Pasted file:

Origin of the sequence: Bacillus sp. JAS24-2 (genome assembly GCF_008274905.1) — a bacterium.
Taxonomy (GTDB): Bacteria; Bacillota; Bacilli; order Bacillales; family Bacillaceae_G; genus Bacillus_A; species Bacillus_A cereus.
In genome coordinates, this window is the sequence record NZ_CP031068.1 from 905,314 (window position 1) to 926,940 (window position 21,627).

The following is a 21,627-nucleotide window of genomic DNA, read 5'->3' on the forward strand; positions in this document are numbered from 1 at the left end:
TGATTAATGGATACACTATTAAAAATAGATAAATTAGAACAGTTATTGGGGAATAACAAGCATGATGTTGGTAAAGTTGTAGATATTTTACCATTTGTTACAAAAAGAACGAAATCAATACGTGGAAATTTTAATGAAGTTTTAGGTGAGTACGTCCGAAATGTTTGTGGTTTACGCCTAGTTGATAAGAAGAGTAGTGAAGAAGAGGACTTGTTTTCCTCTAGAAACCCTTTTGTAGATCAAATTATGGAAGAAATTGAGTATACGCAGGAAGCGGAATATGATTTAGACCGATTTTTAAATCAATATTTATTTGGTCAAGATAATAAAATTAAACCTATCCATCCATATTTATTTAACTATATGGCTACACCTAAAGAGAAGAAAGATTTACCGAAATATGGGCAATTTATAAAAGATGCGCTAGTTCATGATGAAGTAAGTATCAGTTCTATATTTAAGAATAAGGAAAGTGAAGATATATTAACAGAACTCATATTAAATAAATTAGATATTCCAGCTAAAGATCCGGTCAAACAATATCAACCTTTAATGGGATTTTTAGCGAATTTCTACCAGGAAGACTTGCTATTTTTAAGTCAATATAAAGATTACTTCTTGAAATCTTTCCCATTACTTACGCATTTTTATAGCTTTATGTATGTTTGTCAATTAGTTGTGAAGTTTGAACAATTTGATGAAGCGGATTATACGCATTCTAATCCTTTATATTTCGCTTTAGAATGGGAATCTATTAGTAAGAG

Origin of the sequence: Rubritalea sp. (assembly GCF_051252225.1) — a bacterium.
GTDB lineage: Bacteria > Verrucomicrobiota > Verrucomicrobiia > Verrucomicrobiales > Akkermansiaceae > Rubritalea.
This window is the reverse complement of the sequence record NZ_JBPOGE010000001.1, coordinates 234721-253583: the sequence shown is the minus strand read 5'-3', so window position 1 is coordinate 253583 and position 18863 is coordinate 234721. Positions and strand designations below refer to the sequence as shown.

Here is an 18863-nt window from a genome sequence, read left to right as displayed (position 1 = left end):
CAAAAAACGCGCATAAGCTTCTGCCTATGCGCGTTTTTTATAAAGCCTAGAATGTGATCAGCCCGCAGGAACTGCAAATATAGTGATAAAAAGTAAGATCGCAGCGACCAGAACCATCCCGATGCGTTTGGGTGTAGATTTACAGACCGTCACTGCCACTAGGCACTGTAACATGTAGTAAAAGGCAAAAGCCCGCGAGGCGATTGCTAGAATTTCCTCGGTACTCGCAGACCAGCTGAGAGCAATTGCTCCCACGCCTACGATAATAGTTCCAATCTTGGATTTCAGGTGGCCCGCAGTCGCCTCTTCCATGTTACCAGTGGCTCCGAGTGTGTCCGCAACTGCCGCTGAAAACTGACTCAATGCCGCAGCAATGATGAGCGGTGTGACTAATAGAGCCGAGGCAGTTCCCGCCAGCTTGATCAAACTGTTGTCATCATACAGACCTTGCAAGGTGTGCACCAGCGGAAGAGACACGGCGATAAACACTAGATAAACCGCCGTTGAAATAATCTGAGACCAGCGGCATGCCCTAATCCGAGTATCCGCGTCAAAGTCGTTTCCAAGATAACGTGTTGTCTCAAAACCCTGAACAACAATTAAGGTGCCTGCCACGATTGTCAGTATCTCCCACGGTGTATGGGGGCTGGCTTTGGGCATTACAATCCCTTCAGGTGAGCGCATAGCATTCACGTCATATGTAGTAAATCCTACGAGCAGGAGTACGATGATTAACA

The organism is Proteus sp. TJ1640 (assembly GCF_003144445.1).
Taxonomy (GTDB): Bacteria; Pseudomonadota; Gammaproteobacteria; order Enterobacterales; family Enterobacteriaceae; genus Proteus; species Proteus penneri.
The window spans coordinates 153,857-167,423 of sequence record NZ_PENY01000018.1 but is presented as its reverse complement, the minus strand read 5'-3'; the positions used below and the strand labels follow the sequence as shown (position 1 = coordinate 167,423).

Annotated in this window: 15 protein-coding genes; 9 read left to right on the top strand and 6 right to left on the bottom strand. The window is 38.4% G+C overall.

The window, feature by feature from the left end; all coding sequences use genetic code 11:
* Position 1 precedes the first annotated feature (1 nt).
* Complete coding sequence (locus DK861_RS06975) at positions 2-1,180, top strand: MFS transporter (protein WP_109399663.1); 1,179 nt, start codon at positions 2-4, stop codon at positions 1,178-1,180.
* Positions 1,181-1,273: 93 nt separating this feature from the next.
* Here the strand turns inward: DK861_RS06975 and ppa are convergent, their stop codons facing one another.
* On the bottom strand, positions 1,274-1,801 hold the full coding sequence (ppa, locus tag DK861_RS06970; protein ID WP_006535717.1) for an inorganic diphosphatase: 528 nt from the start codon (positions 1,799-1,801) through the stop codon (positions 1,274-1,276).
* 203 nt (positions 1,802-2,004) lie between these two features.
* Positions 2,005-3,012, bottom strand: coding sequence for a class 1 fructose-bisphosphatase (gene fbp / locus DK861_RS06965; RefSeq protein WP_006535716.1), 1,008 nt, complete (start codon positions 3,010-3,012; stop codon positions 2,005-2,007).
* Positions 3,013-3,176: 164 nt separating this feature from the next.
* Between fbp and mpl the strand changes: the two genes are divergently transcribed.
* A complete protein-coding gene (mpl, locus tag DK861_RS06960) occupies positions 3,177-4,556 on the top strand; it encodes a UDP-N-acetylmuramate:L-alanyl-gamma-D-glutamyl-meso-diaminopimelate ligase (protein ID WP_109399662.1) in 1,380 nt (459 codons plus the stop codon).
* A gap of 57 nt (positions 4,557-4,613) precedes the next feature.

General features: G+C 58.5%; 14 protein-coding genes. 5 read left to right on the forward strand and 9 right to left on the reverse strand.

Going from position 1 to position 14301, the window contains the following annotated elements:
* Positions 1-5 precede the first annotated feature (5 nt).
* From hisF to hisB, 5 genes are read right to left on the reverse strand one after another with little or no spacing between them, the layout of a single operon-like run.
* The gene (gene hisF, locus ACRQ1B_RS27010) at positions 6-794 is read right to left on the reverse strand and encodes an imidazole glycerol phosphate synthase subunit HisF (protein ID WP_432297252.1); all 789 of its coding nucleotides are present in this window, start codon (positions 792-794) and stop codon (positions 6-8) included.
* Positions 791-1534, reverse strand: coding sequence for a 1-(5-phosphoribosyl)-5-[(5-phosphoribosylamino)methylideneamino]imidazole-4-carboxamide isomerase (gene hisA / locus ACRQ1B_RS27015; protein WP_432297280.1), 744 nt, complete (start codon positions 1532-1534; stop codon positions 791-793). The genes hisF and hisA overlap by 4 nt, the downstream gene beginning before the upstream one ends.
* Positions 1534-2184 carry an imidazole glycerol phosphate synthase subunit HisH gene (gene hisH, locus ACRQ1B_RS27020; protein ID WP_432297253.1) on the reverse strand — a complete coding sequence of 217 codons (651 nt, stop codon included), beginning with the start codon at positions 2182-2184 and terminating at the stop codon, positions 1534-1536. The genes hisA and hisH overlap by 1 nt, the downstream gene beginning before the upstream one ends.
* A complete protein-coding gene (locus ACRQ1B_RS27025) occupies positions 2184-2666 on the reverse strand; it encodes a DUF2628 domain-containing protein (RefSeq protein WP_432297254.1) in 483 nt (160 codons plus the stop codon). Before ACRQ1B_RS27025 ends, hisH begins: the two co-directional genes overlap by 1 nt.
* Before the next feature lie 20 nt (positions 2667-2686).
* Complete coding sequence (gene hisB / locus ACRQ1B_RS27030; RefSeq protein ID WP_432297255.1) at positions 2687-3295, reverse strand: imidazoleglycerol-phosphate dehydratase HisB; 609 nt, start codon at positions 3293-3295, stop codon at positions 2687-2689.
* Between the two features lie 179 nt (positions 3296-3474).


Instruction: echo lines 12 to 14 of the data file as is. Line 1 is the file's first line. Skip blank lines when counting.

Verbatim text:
Taxonomy (GTDB): Bacteria; Pseudomonadota; Gammaproteobacteria; order Enterobacterales; family Enterobacteriaceae; genus Proteus; species Proteus penneri.
The window spans coordinates 153,857-167,423 of sequence record NZ_PENY01000018.1 but is presented as its reverse complement, the minus strand read 5'-3'; the positions used below and the strand labels follow the sequence as shown (position 1 = coordinate 167,423).

Annotated in this window: 15 protein-coding genes; 9 read left to right on the top strand and 6 right to left on the bottom strand. The window is 38.4% G+C overall.